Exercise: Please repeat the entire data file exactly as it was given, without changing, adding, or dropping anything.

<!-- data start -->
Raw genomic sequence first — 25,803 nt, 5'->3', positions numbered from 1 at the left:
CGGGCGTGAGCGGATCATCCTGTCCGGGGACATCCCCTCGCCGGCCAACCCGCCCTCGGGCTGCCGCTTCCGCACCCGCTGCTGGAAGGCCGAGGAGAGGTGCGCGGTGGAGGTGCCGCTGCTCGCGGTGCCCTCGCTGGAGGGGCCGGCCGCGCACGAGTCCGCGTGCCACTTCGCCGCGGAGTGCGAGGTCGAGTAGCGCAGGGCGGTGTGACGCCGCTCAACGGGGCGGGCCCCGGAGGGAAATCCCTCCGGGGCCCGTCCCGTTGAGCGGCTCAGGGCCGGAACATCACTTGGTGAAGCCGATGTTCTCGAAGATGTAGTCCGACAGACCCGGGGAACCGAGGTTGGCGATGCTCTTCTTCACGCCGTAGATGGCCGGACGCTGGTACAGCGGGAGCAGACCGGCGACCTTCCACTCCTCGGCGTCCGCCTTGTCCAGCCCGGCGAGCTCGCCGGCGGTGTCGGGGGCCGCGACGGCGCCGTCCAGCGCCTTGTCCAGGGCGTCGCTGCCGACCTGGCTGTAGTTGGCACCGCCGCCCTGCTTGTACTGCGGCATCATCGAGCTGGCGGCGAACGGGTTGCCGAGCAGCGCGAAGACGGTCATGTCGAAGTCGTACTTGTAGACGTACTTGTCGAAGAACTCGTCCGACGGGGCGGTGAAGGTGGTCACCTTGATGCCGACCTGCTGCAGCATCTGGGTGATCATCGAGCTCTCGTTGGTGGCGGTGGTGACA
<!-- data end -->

Raw genomic sequence first — 25,803 nt, 5'->3', positions numbered from 1 at the left:
CGGGCGTGAGCGGATCATCCTGTCCGGGGACATCCCCTCGCCGGCCAACCCGCCCTCGGGCTGCCGCTTCCGCACCCGCTGCTGGAAGGCCGAGGAGAGGTGCGCGGTGGAGGTGCCGCTGCTCGCGGTGCCCTCGCTGGAGGGGCCGGCCGCGCACGAGTCCGCGTGCCACTTCGCCGCGGAGTGCGAGGTCGAGTAGCGCAGGGCGGTGTGACGCCGCTCAACGGGGCGGGCCCCGGAGGGAAATCCCTCCGGGGCCCGTCCCGTTGAGCGGCTCAGGGCCGGAACATCACTTGGTGAAGCCGATGTTCTCGAAGATGTAGTCCGACAGACCCGGGGAACCGAGGTTGGCGATGCTCTTCTTCACGCCGTAGATGGCCGGACGCTGGTACAGCGGGAGCAGACCGGCGACCTTCCACTCCTCGGCGTCCGCCTTGTCCAGCCCGGCGAGCTCGCCGGCGGTGTCGGGGGCCGCGACGGCGCCGTCCAGCGCCTTGTCCAGGGCGTCGCTGCCGACCTGGCTGTAGTTGGCACCGCCGCCCTGCTTGTACTGCGGCATCATCGAGCTGGCGGCGAACGGGTTGCCGAGCAGCGCGAAGACGGTCATGTCGAAGTCGTACTTGTAGACGTACTTGTCGAAGAACTCGTCCGACGGGGCGGTGAAGGTGGTCACCTTGATGCCGACCTGCTGCAGCATCTGGGTGATCATCGAGCTCTCGTTGGTGGCGGTGGTGACA